Doing volunteer work at a fish and wildlife facility is a good way to get some experience in this field and to determine whether you would like to pursue a career in the area. Of course, it would be ideal to volunteer for the U.S. Fish and Wildlife Service, but serving with other environmental organizations can be very useful as well. College students—and even students at select high schools—can apply for formal internships with various wildlife agencies. These can usually provide college (or possibly high school) credit and may even pay a small stipend.
The conservation of fish and wildlife is a responsibility that grows more complex each year, especially with growing pollution and environmental changes. To accomplish its mission, the U.S. Fish and Wildlife Service, for example, employs many of the country's best biologists, wildlife managers, engineers, realty specialists, law enforcement agents, and others who work to save endangered and threatened species; conserve migratory birds and inland fisheries; provide expert advice to other federal agencies, industry, and foreign governments; and manage more than 700 offices and field stations. These personnel work in every state and territory from the Arctic Ocean to the South Pacific, and from the Atlantic to the Caribbean.
Wildlife inspectors and special agents are two job titles that have arisen from "fish and game wardens." Wildlife inspectors monitor the legal trade and intercept illegal importations and exportations of federally protected fish and wildlife. At points of entry into the United States, wildlife inspectors examine shipping containers, live animals, wildlife products such as animal skins, and documents. Inspectors, who work closely with special agents, may seize shipments as evidence, conduct investigations, and testify in courts of law.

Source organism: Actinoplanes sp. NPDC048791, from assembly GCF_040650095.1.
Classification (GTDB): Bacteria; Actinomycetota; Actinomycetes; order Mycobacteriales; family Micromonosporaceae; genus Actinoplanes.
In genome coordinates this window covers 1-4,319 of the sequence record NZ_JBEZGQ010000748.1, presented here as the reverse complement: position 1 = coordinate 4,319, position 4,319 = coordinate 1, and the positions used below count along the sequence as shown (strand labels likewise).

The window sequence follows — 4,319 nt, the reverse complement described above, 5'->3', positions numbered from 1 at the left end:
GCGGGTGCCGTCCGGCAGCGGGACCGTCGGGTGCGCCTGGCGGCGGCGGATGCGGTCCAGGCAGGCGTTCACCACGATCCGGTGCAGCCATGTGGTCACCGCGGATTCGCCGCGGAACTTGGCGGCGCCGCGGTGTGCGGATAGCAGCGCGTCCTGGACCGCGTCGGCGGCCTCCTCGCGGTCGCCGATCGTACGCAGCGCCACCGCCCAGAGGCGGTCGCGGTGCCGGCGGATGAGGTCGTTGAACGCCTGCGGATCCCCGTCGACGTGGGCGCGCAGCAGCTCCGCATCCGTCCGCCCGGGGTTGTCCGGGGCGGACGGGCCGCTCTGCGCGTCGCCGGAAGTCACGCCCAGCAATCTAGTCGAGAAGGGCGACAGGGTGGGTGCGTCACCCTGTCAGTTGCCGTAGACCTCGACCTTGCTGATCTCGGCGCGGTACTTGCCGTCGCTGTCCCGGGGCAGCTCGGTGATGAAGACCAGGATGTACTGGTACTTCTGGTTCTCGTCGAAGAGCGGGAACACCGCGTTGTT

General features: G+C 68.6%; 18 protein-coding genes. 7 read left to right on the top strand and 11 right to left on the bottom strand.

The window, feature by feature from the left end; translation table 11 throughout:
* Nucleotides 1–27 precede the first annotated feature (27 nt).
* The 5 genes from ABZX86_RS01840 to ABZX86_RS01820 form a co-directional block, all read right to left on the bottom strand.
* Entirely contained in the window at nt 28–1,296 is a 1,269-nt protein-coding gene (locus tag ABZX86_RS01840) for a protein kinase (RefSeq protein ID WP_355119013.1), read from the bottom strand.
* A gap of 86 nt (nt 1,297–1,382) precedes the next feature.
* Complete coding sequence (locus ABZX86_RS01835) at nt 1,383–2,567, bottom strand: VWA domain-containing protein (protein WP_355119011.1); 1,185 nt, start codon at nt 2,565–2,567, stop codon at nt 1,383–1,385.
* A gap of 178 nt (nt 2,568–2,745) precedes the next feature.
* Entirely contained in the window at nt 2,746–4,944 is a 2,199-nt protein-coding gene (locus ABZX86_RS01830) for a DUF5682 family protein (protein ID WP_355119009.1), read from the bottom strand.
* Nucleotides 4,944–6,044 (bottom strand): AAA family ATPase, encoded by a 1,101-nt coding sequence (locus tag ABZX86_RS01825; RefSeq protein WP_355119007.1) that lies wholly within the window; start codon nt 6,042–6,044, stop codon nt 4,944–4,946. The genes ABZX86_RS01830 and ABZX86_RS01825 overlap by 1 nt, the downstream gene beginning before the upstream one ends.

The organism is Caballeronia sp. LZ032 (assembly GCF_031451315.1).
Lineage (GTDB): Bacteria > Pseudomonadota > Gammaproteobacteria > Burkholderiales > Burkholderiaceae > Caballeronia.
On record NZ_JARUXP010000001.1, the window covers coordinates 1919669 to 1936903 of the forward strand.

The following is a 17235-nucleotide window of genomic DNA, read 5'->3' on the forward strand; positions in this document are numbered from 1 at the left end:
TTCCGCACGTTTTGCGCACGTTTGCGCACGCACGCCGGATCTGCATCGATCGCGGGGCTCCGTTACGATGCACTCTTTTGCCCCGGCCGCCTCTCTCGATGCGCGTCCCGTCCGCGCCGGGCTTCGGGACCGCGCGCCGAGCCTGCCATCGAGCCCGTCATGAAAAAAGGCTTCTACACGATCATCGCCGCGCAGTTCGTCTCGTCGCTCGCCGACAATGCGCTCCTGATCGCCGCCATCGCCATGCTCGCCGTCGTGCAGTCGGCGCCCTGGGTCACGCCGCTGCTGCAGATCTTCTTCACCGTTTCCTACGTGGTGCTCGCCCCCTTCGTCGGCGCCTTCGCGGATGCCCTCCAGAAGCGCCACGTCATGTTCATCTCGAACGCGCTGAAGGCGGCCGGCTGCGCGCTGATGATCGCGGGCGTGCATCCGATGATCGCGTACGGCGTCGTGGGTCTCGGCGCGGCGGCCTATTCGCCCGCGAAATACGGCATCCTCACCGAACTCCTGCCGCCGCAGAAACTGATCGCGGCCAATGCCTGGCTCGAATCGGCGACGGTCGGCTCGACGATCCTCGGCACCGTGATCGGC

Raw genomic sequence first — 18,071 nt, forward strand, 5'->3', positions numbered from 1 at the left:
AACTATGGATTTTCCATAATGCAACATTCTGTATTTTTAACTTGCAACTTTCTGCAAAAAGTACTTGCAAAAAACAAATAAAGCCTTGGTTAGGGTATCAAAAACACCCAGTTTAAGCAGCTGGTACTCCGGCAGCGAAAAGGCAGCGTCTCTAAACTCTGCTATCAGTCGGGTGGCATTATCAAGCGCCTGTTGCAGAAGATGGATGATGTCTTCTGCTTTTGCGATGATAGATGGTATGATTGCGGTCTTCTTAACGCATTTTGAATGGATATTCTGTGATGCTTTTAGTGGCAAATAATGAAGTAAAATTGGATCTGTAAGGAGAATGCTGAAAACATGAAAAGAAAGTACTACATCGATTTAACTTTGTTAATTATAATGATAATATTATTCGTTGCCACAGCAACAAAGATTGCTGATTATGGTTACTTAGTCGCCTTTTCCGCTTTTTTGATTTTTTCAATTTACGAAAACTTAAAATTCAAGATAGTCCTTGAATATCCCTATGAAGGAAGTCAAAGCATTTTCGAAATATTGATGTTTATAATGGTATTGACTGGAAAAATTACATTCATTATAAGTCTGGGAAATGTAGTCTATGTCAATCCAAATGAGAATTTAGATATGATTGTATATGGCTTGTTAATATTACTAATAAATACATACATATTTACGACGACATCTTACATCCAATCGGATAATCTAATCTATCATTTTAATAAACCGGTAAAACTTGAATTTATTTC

Special agents of the U.S. Fish and Wildlife Service are trained criminal investigators who enforce federal wildlife laws throughout this country. Special agents conduct law enforcement investigations, which may include activities such as surveillance, undercover work, making arrests, and preparing cases for court. They often work with other federal, tribal, foreign, state, or local law enforcement authorities. These agents enforce traditional migratory bird regulations and investigate commercial activities involving illegal trade in protected wildlife. Some agents work at border ports to enforce federal laws protecting wildlife that enters into interstate and national commerce.
Another prominent position within the Fish and Wildlife Service is that of a refuge ranger or refuge manager. These professionals work at more than 565 national refuges across the country, protecting and conserving migratory and native species of birds, mammals, fish, endangered species, and other wildlife. Many of these refuges also offer outdoor recreational opportunities and programs to educate the public about the refuges' wildlife and their habitats.
The U.S. Fish and Wildlife Service also employs people in a wide variety of occupations, such as engineering, ecology, zoology, veterinary science, forestry, botany, chemistry, hydrology, land surveying, architecture, landscape architecture, statistics, library science, archaeology, and education. The service hires administrators and business managers, realty specialists, appraisers, assessors, contract specialists, purchasing agents, budget analysts, financial managers, computer specialists and programmers, human resources professionals, and public affairs specialists. Additionally, a variety of technical, clerical, and trades and crafts positions are available.